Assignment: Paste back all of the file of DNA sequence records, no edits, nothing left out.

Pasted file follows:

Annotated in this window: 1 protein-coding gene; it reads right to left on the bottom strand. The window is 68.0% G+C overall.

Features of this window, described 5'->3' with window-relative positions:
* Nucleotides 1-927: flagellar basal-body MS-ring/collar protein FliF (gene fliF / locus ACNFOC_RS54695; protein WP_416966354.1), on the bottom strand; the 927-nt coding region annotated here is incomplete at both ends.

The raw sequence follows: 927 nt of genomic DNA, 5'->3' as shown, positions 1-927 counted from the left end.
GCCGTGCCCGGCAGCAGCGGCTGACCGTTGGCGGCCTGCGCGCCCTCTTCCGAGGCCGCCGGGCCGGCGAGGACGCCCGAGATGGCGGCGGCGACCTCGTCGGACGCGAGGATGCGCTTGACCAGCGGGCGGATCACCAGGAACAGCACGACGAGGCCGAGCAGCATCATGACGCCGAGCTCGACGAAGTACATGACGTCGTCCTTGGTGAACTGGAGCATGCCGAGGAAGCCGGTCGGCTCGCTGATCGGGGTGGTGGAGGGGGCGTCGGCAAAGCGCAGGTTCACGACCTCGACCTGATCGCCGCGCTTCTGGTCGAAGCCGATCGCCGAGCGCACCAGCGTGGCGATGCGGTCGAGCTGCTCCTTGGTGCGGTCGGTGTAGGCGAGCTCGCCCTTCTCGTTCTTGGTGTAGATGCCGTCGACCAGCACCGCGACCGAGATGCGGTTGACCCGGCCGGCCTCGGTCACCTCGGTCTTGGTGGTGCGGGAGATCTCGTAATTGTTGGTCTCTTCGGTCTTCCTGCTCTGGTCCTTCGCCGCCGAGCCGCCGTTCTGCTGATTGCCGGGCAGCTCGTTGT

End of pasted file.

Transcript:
Annotated in this window: 1 protein-coding gene; it reads right to left on the bottom strand. The window is 68.0% G+C overall.

Features of this window, described 5'->3' with window-relative positions:
* Nucleotides 1-927: flagellar basal-body MS-ring/collar protein FliF (gene fliF / locus ACNFOC_RS54695; protein WP_416966354.1), on the bottom strand; the 927-nt coding region annotated here is incomplete at both ends.

The raw sequence follows: 927 nt of genomic DNA, 5'->3' as shown, positions 1-927 counted from the left end.
GCCGTGCCCGGCAGCAGCGGCTGACCGTTGGCGGCCTGCGCGCCCTCTTCCGAGGCCGCCGGGCCGGCGAGGACGCCCGAGATGGCGGCGGCGACCTCGTCGGACGCGAGGATGCGCTTGACCAGCGGGCGGATCACCAGGAACAGCACGACGAGGCCGAGCAGCATCATGACGCCGAGCTCGACGAAGTACATGACGTCGTCCTTGGTGAACTGGAGCATGCCGAGGAAGCCGGTCGGCTCGCTGATCGGGGTGGTGGAGGGGGCGTCGGCAAAGCGCAGGTTCACGACCTCGACCTGATCGCCGCGCTTCTGGTCGAAGCCGATCGCCGAGCGCACCAGCGTGGCGATGCGGTCGAGCTGCTCCTTGGTGCGGTCGGTGTAGGCGAGCTCGCCCTTCTCGTTCTTGGTGTAGATGCCGTCGACCAGCACCGCGACCGAGATGCGGTTGACCCGGCCGGCCTCGGTCACCTCGGTCTTGGTGGTGCGGGAGATCTCGTAATTGTTGGTCTCTTCGGTCTTCCTGCTCTGGTCCTTCGCCGCCGAGCCGCCGTTCTGCTGATTGCCGGGCAGCTCGTTGT